Many women use this herb to reduce hot flashes. An old theory is that black cohosh contains weak estrogen-like plant compounds that attach to estrogen receptors on the surface of the cell that could raise the risk for breast cancer. Concern increased when research published in Cancer Research found that mice bred to develop aggressive breast cancer were more likely to have the cancer spread to their lungs when given this herb. Other studies published in Maturitas and BMC Pharmacology demonstrated that black cohosh reduces estrogen levels and does not contain phytoestrogens (estrogen-like plant compounds). Also, a National Institutes of Health-sponsored study published in International Journal of Cancer that compared the supplement use of women with and without breast cancer found that women who took black cohosh had a 61% lower risk for breast cancer. I believe that black cohosh is safe for all women, even those who have a history of breast cancer.

Lie: Saw palmetto is not effective for benign prostate enlargement.

Truth: Saw palmetto works as well as drugs to right mild-to-moderate BPH.

Enlargement of the prostate gland, known as benign prostatic hyperplasia (BPH), commonly affects men age 50 and older. The main symptom is reduced or erratic urinary flow. One study found that saw palmetto did not help men who had severe BPH. But many other studies reviewed in the Cochrane Database of Systematic Reviews have found that it does help men with mild-to-moderate BPH, which is the more common condition. For men with this condition, saw palmetto works just as well as prescription drugs, with fewer side effects-and it is less expensive.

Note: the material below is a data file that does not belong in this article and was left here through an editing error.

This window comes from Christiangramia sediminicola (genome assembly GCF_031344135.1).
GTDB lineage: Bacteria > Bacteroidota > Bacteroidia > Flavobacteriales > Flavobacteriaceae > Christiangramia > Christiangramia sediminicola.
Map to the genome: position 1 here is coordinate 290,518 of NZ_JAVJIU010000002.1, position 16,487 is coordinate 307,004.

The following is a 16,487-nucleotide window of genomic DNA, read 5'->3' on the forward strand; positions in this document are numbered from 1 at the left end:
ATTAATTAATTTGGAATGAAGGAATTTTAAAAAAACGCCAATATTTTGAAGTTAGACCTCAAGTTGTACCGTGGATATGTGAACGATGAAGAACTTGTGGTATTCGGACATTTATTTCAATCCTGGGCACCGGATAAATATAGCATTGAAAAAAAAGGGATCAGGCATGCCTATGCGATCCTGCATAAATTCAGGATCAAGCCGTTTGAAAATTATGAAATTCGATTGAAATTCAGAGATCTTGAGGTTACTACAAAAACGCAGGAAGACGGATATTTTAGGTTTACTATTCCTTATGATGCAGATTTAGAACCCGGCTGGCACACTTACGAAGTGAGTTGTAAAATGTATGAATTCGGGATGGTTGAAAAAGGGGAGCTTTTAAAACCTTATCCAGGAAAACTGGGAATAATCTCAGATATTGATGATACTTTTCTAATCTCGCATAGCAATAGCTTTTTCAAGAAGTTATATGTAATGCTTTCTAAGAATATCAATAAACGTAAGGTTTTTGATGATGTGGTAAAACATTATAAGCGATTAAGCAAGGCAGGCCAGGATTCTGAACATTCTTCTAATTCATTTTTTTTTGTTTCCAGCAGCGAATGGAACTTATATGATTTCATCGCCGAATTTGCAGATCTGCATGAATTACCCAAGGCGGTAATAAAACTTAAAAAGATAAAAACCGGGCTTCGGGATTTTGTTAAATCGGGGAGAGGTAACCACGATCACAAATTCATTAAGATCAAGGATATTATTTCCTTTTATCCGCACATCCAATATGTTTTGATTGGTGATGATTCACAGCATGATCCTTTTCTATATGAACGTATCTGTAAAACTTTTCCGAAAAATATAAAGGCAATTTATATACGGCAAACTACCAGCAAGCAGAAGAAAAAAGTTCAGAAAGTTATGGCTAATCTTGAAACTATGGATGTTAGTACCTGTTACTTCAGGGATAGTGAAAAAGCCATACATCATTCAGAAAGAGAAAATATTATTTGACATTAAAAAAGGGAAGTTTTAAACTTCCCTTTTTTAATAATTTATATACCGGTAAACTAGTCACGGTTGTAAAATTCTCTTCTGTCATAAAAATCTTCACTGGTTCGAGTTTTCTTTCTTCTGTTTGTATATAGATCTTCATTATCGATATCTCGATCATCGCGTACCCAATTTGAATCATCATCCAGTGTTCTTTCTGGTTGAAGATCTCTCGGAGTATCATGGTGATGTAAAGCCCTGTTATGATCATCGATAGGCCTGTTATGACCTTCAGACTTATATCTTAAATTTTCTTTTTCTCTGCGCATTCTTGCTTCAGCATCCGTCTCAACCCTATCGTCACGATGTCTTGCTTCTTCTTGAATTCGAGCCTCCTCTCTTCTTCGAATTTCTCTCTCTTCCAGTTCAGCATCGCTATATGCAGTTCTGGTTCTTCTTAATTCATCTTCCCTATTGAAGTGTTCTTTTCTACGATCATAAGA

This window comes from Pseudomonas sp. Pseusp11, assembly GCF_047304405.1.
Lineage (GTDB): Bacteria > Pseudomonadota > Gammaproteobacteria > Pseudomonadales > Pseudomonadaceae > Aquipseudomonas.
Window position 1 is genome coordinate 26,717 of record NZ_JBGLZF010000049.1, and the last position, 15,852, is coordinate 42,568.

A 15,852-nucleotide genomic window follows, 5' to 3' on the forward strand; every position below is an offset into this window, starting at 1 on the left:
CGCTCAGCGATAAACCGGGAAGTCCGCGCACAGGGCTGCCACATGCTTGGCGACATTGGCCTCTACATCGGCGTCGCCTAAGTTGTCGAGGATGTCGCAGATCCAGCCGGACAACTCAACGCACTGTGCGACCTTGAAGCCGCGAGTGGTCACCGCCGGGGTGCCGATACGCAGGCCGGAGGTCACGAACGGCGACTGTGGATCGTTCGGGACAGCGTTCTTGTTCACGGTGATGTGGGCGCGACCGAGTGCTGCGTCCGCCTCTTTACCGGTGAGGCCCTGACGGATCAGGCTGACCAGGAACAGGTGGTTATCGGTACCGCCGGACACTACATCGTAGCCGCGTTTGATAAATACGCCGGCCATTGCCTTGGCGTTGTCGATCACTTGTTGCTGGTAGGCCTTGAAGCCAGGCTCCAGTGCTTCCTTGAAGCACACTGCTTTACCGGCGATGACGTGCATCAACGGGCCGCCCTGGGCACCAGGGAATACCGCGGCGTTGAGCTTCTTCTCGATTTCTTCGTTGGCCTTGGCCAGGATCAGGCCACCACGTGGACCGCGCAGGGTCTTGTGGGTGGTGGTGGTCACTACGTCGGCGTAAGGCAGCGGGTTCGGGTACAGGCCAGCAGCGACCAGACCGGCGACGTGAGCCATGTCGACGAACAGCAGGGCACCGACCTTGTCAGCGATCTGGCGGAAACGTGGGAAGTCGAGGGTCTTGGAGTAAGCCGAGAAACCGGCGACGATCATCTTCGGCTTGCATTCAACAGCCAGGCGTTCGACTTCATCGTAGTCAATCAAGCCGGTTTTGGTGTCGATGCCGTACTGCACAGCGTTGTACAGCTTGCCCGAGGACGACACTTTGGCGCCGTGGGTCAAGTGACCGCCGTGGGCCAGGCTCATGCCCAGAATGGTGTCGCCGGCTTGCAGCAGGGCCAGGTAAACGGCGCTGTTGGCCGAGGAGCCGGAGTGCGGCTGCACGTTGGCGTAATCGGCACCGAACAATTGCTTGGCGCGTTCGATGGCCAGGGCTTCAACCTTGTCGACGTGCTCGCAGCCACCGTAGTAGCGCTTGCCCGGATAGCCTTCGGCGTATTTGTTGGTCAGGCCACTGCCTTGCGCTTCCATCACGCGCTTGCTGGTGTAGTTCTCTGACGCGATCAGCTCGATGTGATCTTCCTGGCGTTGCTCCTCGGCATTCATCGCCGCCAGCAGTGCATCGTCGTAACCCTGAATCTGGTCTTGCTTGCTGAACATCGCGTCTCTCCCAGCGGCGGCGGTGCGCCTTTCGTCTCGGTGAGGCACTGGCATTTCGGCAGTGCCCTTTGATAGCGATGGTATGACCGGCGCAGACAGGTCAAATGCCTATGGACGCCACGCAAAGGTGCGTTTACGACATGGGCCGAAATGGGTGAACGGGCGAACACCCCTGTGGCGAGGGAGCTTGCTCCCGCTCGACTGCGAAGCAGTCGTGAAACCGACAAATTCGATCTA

Half-truth: Licorice root raises blood pressure.

Truth: Most licorice supplements are safe because the ingredient that causes high blood pressure has been removed.

In very large amounts, licorice root can increase blood pressure and deplete potassium, so if you have heart disease, diabetes or high blood pressure, you should not have licorice root tea or black licorice candies frequently. But these warnings about licorice don't apply to people who don't have these conditions or to multi-ingredient formulas that contain very small amounts of the herb. Most licorice supplements, which help to improve digestion, heartburn and ulcers, are deglycyrrhized, which means that the sweet-tasting ingredient that raises blood pressure has been removed.

Lie: Ginseng increases blood pressure.

Truth: Research published in Hypertension finds otherwise.

Conventional medical physicians and organizations often advise patients who have high blood pressure against taking certain types of ginseng. Studies published in Hypertension found that different types of ginseng, including Asian ginseng (Panax ginseng), did not increase blood pressure-and a study published in Annals of Pharmacotherapy found that Panax ginseng actually reduced it. I believe that ginseng can safely be used by those with high blood pressure.